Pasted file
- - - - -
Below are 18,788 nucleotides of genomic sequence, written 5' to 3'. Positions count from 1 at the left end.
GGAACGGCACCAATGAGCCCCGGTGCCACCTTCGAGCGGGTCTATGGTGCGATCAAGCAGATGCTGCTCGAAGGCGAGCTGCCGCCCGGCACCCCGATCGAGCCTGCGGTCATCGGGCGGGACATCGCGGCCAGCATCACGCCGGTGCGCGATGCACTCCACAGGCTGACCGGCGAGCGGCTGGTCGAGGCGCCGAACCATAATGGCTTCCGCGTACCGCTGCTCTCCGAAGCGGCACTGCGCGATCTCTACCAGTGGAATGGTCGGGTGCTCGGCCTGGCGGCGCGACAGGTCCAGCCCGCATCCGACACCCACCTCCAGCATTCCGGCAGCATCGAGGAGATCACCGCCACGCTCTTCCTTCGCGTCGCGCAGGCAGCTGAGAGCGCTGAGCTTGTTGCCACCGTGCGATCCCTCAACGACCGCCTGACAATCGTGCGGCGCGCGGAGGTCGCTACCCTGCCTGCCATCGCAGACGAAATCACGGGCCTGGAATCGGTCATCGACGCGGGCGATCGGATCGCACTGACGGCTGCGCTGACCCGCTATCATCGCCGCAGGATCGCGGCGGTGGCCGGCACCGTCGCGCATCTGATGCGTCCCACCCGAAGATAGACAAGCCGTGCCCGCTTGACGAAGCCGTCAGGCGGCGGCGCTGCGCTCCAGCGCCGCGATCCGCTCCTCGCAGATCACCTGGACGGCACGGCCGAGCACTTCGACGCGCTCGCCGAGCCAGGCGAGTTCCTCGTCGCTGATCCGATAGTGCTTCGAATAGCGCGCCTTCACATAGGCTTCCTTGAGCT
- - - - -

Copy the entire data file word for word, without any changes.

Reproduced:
Below are 18,788 nucleotides of genomic sequence, written 5' to 3'. Positions count from 1 at the left end.
GGAACGGCACCAATGAGCCCCGGTGCCACCTTCGAGCGGGTCTATGGTGCGATCAAGCAGATGCTGCTCGAAGGCGAGCTGCCGCCCGGCACCCCGATCGAGCCTGCGGTCATCGGGCGGGACATCGCGGCCAGCATCACGCCGGTGCGCGATGCACTCCACAGGCTGACCGGCGAGCGGCTGGTCGAGGCGCCGAACCATAATGGCTTCCGCGTACCGCTGCTCTCCGAAGCGGCACTGCGCGATCTCTACCAGTGGAATGGTCGGGTGCTCGGCCTGGCGGCGCGACAGGTCCAGCCCGCATCCGACACCCACCTCCAGCATTCCGGCAGCATCGAGGAGATCACCGCCACGCTCTTCCTTCGCGTCGCGCAGGCAGCTGAGAGCGCTGAGCTTGTTGCCACCGTGCGATCCCTCAACGACCGCCTGACAATCGTGCGGCGCGCGGAGGTCGCTACCCTGCCTGCCATCGCAGACGAAATCACGGGCCTGGAATCGGTCATCGACGCGGGCGATCGGATCGCACTGACGGCTGCGCTGACCCGCTATCATCGCCGCAGGATCGCGGCGGTGGCCGGCACCGTCGCGCATCTGATGCGTCCCACCCGAAGATAGACAAGCCGTGCCCGCTTGACGAAGCCGTCAGGCGGCGGCGCTGCGCTCCAGCGCCGCGATCCGCTCCTCGCAGATCACCTGGACGGCACGGCCGAGCACTTCGACGCGCTCGCCGAGCCAGGCGAGTTCCTCGTCGCTGATCCGATAGTGCTTCGAATAGCGCGCCTTCACATAGGCTTCCTTGAGCT